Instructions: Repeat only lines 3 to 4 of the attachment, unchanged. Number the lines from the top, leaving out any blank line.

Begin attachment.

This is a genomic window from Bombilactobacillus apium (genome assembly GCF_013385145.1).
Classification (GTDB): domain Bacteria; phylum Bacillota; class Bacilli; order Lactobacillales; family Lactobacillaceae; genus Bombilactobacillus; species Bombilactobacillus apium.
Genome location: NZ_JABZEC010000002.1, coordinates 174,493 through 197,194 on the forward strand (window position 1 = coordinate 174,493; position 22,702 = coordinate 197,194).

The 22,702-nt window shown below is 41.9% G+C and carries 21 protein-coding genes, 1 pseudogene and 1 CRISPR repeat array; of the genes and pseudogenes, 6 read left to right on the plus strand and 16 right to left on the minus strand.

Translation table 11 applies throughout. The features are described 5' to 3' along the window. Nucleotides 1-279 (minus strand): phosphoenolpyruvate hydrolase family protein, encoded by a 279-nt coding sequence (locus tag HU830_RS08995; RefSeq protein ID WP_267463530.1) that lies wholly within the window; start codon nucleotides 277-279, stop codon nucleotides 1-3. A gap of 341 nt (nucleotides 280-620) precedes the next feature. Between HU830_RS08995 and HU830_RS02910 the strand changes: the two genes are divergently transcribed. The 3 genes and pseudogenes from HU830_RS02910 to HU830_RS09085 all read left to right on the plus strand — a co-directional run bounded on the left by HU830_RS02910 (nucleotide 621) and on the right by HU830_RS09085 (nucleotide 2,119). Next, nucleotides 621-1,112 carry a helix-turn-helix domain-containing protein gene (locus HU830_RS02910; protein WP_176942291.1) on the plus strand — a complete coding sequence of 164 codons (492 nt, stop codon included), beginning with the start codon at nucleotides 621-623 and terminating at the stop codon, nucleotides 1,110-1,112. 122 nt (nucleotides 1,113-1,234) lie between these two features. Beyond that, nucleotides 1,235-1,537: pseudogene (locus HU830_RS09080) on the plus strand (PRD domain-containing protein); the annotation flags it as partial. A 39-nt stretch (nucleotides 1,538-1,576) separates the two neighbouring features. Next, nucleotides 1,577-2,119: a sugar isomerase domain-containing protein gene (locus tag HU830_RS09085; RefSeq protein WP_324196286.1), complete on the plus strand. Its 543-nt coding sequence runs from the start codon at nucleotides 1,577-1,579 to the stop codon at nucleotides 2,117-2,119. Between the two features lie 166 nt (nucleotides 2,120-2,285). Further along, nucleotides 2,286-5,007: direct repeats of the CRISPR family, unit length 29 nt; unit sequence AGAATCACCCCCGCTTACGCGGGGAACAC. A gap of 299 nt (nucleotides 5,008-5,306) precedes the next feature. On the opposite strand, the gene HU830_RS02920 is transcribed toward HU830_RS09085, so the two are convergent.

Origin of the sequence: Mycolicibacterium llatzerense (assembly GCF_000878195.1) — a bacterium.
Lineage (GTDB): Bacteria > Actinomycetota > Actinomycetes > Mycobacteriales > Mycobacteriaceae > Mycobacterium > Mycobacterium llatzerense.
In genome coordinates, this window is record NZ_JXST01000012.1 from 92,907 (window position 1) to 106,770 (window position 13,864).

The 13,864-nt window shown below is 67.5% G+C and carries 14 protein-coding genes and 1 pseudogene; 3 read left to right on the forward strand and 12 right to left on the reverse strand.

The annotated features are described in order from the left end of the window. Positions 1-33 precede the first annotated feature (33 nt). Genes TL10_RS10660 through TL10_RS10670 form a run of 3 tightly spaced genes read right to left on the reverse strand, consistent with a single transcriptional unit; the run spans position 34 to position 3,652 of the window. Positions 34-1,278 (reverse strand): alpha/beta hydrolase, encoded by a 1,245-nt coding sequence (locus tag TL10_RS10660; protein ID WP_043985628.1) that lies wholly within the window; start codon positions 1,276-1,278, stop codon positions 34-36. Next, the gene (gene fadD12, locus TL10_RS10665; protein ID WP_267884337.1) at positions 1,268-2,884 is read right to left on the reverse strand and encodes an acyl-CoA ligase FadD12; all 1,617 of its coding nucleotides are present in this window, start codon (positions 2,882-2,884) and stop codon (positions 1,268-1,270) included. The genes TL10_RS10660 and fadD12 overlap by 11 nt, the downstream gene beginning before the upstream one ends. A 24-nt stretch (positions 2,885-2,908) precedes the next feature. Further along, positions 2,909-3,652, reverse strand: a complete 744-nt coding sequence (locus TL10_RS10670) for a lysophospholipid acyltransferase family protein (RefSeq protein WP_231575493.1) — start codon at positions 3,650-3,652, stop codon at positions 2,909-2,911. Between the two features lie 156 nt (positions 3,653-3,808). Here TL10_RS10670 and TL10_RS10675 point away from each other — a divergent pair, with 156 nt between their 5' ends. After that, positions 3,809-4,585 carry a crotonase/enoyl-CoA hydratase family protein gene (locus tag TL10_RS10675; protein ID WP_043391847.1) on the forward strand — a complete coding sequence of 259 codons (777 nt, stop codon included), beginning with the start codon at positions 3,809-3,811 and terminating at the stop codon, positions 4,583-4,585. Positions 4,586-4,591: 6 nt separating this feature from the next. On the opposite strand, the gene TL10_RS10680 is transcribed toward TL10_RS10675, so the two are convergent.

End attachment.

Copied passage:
Genome location: NZ_JABZEC010000002.1, coordinates 174,493 through 197,194 on the forward strand (window position 1 = coordinate 174,493; position 22,702 = coordinate 197,194).

The 22,702-nt window shown below is 41.9% G+C and carries 21 protein-coding genes, 1 pseudogene and 1 CRISPR repeat array; of the genes and pseudogenes, 6 read left to right on the plus strand and 16 right to left on the minus strand.